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Publication numberUS3796890 A
Publication typeGrant
Publication dateMar 12, 1974
Filing dateAug 31, 1971
Priority dateFeb 13, 1969
Publication numberUS 3796890 A, US 3796890A, US-A-3796890, US3796890 A, US3796890A
InventorsF Thompson, A Wavre
Original AssigneeWestinghouse Electric Corp
Export CitationBiBTeX, EndNote, RefMan
External Links: USPTO, USPTO Assignment, Espacenet
Power regulation system
US 3796890 A
Abstract  available in
Images(6)
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Claims  available in
Description  (OCR text may contain errors)

United States Patent [191 Thompson et al.

[ Mar. 12, 1974 POWER REGULATION SYSTEM [73] A ssignee: Westinghouse Electric Corporation,

Pittsburgh, Pa.

[22] Filed: Aug. 31, 1971 [2]] App]. No.: 176,543

Related U.S. Application Data [62] Division of Ser. No. 798,912, Feb. 13, 1969, Pat. No.

[52] U.S. Cl 307/24, 176/36, 307/31, 323/1 [51] Int. Cl. HOZj 3/10 [58] Field of Search 307/87, 20, 13, 24, 31, 307/33, 52; 318/129, 132; 176/36, 33, 22; 323/1 [56] References Cited UNITED STATES PATENTS 3,504,250 3/1970 Stevens et a1 318/132 X 3,400,316 9/1968 Kuschel 318/129 X 3,325,650 6/1967 Barnes 307/87 X 3,343,001 9/1967 Grimsdale et al. 307/87 3,343,067 '9/1967 Mesenhiner 307/87 X 3,513,332 5/1970 Snyder 307/13 X 3,257,597 6/1966 Weiser... 321/27 R OTHER PUBLICATIONS D. C. Stabilizer with an Increased Efficiency, Shmeler,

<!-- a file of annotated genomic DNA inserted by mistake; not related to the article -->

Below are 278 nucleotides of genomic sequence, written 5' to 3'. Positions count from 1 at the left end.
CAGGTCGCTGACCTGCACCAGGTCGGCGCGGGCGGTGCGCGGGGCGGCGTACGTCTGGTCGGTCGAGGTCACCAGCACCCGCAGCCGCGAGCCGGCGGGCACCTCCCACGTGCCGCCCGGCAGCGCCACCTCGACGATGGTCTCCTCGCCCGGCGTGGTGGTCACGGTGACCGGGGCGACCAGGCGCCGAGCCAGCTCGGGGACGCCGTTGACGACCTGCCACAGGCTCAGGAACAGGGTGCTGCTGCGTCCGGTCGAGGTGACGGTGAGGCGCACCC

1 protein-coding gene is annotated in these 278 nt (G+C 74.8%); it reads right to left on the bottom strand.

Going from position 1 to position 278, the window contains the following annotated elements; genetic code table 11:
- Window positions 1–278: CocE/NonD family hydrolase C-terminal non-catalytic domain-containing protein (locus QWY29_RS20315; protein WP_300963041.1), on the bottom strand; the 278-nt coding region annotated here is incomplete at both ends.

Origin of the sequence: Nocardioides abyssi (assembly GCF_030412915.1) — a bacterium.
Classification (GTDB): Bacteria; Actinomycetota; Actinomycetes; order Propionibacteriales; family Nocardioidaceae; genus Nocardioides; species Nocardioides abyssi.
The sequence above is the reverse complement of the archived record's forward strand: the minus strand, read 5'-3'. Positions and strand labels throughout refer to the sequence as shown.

lnstrum. Exper. Tech. (USA) No. 4 (July-Aug. 1969) pp. 956-958.

Primary Examiner-Robert K. Schaefer Assistant Examiner-William J. Smith Attorney, Agent, or Firm-D.C. Abeles 5 7 ABSTRACT A system is disclosed for providing a desired energizing current, according to a reference current signal, to a load or group of load elements. Three phase energizing current is rectified by a plurality of controlled switching devices such as thyristors, and means are provided for varying the firing angle of the thyristors 5 Claims, 16 Drawing Figures 3(1) PHASE SUPPLY ell- 3 @21 @51 FIRING CIRCUIT 42| 4x5 24. y e ae SOURCE LOAD 33 g 47 AUCTIONEERING CURRENT E REGULATOR COIL CURRENT REQUIRMENTS COIL CURRENT REOUIRMEN (AMPERES) (AMPERES) PAIENIEDIAR I 2 I974 3. 796. 89.0

SHEEI 1 or 6 3(1) PHASE SOURCE TIT .0 RT HT .4

REFERENCE IST POWER 2ND RowER NTH POWER CURRENT UNIT a LOAD UNIT a LOAD UNIT a LoAD SOURCE ELEMENTS ELEMENTS ELEMENTS I8 1 22 FlG. I.

REFERENCE CURRENT SIGNALS 40 30 ,LIETCoIL 2s IO {MOVABLE CoIL 27 i STAT| NARY co'IL 26 i 1 O I I I I DEGREES FIG. 2A.

REFERENCE CURRENT SIGNALS 40- F I /L| T co L 28 MOVABLE coIL 27 IO STATIONARY c0IL 2s "E i L 0 I r DEGREES FIGZB.

PATENTEU IMR I 2 I974 SHEEI 2 F 6 3O PHASE SUPPLY 29 30 3| (In? (I)2 (D3? IO I FIG.3. 42 3? 3G FIRING "CIRCUIT /c 45: \c 3? 32 REFERENCE ,5

g f ggg LOAD LOAD LOAD LOAD 33 g3? W i AUCTIONEERING CURRENT \49 50 5! REGULATOR REFERENCE CURRENT LOG'C IsT DIGITAL Z ETREFERENCE 62 To. IW TRANSMISS|ON CURRENT L IST AUCTIONEERlNG 54 SYSTEM GENERATOR CURRENT REGULATOR L 2ND DIGITAL 59 \RZNDREFERENCE TRANSMISSION 7 CURRENT Lgfigf gggfifzl g 54 SYSTEM GENERATOR 57k NTH D:IGITAL 5'9 NTH REEERENCE if 7 NTH AUCTIONEERING TRANSMISSION CURRENT 54 5Y3 TEM GENERATOR CURRENT REGULATOR PULSE IUUL s FLIP- GENERATOR FLOP R COUNTER 73 I F|G.5.

DECOOER www 75 76 71 PAIENTEBIARIZ m4 3.796390 SHEET 3 BF 6 TO OTHER TRANSMISSION SYSTEMS |O\I LEVEL OETEOTOR I07 I09 96 88 86 C84 III '08 Q 4 1 PEAK OETEcTOR 7 FIGS.

I563." LIGO IsT LOAD 32 CURRENT We I56 2"" /|6O J 2ND LOAD 32 L cuRRENT ERROR I SIGNAL 3RD LOAD 32 CURRENT 4TH LOAD 32 cuRRENT REFERENCE CURRENT SIGNAL FIG. 7.

REFERENCE CURRENT SIGNAL FIG. IO.